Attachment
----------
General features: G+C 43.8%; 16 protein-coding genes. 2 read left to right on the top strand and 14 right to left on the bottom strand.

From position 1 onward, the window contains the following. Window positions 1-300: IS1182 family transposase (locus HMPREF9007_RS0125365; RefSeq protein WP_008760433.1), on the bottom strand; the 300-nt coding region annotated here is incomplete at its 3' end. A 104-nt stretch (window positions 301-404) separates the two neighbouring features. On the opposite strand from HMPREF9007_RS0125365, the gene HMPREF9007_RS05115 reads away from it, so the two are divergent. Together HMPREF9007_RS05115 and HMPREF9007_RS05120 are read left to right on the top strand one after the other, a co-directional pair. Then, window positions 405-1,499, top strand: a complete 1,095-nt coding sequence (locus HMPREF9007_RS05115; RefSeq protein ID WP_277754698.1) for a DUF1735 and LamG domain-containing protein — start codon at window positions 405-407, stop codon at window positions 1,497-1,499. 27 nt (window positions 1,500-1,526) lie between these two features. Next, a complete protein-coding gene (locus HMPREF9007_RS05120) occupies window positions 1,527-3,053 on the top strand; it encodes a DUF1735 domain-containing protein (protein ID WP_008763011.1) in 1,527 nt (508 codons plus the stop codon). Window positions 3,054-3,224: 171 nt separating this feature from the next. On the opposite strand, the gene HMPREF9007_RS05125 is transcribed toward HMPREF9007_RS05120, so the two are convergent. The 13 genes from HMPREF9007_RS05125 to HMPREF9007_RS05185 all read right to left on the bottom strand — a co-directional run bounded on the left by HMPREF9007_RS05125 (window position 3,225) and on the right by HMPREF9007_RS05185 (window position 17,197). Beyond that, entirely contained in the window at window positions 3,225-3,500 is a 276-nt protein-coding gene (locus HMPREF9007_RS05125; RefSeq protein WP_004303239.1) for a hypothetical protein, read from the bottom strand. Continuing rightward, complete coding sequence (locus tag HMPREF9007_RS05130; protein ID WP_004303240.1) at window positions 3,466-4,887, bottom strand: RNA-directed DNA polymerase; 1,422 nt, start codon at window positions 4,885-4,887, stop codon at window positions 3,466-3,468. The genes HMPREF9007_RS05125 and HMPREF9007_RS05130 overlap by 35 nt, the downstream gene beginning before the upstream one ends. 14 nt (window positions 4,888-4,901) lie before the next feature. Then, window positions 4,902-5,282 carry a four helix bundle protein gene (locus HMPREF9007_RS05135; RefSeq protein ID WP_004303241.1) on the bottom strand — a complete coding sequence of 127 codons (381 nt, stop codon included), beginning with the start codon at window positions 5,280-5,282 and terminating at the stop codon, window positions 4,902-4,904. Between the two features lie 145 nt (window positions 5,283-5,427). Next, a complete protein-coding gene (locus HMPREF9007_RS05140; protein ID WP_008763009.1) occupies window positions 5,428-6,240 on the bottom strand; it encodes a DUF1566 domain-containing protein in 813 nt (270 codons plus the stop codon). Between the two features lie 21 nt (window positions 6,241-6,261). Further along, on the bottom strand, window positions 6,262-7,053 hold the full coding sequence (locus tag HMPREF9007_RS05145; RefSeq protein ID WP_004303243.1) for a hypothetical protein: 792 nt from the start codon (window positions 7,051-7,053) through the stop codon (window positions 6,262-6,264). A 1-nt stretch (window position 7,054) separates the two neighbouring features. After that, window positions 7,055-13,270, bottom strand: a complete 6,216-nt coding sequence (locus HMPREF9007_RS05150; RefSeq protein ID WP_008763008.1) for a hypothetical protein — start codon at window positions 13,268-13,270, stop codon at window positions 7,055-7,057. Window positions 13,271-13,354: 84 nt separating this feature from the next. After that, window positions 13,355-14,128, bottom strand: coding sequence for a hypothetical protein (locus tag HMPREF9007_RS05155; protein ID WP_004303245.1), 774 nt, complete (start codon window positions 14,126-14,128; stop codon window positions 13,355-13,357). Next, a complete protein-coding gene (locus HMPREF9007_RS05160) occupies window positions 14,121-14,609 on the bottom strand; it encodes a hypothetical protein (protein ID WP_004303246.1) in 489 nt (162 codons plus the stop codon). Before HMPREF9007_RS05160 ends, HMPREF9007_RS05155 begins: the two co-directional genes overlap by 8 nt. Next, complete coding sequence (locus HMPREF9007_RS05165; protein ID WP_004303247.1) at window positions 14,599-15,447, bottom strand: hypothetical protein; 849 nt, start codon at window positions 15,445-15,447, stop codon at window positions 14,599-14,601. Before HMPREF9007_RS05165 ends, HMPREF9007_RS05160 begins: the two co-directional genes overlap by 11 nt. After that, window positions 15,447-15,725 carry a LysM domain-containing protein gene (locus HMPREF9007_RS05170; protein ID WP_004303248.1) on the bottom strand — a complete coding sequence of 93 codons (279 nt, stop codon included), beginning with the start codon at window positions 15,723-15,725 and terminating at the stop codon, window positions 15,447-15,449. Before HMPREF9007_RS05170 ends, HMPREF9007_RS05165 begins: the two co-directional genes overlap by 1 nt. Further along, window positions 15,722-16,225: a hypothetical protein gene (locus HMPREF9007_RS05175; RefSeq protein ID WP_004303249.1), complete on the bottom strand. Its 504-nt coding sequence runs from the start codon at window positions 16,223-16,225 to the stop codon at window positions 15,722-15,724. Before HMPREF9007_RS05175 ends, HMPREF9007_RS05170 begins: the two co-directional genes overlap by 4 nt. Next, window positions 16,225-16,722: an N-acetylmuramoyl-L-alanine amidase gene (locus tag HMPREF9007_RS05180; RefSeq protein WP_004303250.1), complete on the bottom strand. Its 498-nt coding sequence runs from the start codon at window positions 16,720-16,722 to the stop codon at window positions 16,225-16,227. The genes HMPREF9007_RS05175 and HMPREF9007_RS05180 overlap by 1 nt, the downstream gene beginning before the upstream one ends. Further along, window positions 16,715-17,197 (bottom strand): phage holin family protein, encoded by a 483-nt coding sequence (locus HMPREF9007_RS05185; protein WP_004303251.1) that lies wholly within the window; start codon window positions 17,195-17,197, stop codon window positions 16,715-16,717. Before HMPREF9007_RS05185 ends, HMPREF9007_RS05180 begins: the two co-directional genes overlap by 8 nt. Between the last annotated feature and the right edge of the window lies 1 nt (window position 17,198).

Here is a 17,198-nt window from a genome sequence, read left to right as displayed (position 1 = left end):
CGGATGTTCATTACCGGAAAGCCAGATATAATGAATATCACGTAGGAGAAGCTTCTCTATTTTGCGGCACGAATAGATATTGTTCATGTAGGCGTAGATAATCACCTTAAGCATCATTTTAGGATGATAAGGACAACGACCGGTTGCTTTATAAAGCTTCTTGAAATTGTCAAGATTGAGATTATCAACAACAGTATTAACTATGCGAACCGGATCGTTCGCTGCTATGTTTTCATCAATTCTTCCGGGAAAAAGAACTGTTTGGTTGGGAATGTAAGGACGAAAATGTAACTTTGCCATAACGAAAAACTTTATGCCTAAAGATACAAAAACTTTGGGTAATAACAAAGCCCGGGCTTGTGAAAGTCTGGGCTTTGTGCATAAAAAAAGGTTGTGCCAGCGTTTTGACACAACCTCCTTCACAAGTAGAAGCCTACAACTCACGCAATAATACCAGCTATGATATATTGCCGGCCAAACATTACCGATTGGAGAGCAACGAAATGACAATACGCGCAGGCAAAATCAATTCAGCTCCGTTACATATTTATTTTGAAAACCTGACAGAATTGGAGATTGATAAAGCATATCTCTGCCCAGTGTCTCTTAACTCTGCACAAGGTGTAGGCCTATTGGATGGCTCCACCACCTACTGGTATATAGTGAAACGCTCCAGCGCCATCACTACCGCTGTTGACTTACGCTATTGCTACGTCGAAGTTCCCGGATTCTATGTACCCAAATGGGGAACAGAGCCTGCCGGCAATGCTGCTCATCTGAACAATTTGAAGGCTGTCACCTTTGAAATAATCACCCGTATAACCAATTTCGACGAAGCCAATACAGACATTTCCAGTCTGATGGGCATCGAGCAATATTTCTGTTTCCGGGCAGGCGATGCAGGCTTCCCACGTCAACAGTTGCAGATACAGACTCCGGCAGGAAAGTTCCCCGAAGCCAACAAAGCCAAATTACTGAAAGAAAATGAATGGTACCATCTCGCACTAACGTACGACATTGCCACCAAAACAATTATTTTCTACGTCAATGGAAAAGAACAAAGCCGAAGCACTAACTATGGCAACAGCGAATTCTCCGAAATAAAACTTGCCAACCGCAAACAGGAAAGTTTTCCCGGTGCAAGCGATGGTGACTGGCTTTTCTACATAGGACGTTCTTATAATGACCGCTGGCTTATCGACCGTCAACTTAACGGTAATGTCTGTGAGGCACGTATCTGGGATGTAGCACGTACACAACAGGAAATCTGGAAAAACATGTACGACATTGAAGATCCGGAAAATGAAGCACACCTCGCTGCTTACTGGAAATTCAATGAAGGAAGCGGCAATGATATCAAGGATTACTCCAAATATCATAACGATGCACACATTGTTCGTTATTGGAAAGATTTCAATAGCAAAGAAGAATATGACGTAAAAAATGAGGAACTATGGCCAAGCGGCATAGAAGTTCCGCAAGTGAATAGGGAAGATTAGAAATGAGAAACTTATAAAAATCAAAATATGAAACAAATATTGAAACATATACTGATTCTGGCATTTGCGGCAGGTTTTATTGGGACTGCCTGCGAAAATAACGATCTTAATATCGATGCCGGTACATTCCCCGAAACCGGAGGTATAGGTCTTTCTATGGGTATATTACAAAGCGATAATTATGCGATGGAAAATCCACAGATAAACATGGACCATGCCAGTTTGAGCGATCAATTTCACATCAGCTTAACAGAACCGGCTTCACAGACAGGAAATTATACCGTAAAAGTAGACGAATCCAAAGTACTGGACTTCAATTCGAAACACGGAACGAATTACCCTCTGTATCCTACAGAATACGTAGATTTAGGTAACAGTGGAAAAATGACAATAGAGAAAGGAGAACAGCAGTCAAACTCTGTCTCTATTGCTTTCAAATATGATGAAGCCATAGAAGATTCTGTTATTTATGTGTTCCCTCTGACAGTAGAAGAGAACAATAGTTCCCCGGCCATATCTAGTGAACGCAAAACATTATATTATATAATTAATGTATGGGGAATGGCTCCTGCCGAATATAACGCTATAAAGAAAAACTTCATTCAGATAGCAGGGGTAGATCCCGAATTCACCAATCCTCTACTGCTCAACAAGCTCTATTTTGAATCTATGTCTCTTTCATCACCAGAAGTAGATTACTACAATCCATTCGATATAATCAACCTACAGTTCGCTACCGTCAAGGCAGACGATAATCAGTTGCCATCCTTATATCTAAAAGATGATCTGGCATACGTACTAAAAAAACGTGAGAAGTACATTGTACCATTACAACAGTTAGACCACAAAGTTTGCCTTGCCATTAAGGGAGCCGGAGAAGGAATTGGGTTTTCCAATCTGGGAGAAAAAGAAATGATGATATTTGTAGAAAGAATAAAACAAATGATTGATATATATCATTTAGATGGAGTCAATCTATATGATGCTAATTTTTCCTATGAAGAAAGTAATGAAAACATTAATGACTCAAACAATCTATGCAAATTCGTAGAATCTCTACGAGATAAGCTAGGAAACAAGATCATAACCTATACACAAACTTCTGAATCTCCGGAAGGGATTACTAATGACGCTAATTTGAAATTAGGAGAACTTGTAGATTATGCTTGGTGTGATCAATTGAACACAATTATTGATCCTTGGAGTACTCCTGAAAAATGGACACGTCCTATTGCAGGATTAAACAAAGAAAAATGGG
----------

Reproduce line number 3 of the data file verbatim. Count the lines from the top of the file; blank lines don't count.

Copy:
Here is a 17,198-nt window from a genome sequence, read left to right as displayed (position 1 = left end):